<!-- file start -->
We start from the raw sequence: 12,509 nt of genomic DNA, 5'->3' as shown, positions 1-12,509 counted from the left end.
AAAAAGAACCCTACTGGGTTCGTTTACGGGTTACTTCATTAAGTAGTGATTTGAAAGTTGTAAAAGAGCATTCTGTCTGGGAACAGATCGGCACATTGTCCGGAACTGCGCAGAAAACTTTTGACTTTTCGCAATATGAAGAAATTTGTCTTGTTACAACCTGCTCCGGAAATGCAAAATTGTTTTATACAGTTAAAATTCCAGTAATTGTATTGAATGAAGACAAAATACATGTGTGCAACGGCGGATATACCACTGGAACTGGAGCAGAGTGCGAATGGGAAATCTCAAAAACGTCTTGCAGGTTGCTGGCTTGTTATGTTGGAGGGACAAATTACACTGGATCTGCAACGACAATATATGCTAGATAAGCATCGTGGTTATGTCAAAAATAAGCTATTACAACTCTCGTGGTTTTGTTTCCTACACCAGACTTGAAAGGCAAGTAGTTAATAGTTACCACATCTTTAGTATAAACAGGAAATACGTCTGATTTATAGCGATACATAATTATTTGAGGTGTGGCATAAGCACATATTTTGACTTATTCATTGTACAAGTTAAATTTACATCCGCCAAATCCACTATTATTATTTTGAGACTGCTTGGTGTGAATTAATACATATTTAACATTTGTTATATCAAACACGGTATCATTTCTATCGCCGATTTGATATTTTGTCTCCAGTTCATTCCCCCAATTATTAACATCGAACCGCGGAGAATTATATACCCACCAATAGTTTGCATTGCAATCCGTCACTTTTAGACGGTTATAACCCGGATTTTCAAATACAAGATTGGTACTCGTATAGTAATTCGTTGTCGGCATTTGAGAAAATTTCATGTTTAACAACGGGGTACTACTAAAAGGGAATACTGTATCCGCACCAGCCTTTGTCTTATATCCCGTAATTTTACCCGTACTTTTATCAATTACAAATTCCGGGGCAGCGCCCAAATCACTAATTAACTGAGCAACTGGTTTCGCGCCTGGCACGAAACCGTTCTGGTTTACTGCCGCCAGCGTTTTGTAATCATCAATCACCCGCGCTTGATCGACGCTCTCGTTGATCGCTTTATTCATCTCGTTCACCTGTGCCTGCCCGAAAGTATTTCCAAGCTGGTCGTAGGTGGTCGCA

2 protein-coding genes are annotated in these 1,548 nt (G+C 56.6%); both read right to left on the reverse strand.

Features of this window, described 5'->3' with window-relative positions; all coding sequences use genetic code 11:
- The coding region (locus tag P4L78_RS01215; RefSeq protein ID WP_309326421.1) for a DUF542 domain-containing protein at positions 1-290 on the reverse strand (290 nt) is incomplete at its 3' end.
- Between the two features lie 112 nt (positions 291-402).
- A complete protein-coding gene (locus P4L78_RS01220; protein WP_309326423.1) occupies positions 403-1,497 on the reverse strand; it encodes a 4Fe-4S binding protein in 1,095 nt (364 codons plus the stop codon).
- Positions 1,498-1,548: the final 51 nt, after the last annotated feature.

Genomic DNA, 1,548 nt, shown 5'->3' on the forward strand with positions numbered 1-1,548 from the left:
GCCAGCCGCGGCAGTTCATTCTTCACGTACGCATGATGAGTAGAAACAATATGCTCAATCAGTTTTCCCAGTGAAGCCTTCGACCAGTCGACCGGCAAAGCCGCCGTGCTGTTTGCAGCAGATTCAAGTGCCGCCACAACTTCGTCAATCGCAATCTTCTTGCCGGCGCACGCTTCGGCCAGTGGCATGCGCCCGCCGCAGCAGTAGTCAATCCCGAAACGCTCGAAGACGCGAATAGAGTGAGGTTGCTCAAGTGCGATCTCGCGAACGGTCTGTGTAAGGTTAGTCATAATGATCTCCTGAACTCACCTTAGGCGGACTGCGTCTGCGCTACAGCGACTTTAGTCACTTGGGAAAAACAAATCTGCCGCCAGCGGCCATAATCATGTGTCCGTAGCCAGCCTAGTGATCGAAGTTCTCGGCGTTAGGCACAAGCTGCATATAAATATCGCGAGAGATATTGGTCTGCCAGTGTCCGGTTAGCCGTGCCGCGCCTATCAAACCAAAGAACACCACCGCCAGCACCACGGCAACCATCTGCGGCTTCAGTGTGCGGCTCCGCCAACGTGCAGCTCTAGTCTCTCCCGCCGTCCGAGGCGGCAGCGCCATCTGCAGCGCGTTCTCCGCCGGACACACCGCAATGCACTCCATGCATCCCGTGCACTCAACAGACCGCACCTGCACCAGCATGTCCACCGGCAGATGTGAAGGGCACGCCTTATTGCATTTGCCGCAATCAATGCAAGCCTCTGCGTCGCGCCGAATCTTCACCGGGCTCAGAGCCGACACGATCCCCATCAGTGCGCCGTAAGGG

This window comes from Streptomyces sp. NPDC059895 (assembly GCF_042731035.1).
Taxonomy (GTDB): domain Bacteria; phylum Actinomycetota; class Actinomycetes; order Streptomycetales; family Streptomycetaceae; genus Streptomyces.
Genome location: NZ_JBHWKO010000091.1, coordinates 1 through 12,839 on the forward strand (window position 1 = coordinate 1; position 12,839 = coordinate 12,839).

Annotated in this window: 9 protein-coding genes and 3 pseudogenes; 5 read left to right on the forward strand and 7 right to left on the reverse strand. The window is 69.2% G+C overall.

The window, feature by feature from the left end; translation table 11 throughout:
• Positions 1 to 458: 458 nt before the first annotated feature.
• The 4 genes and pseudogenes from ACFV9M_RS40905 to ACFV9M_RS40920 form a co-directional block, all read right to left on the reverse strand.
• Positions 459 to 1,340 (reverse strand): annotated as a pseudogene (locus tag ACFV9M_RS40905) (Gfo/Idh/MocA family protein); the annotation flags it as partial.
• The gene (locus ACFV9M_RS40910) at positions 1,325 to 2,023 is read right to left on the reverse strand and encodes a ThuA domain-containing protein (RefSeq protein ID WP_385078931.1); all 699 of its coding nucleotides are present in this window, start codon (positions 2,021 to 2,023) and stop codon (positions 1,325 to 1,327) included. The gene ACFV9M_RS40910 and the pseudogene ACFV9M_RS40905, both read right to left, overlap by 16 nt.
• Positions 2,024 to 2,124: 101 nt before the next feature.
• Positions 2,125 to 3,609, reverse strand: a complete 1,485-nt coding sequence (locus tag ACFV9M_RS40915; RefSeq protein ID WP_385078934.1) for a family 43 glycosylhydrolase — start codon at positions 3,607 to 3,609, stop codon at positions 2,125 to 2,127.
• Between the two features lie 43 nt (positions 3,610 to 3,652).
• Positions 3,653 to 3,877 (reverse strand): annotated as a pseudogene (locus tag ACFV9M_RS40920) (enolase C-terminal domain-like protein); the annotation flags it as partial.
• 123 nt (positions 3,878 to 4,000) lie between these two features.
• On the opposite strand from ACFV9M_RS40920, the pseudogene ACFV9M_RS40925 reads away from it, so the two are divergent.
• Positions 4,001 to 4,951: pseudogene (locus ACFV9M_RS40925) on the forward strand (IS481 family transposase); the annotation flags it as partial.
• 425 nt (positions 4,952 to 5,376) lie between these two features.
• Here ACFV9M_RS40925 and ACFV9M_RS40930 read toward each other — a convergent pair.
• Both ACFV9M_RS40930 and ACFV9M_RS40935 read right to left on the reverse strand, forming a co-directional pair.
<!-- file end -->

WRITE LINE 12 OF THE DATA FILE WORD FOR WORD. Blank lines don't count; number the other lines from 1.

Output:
Taxonomy (GTDB): domain Bacteria; phylum Actinomycetota; class Actinomycetes; order Streptomycetales; family Streptomycetaceae; genus Streptomyces.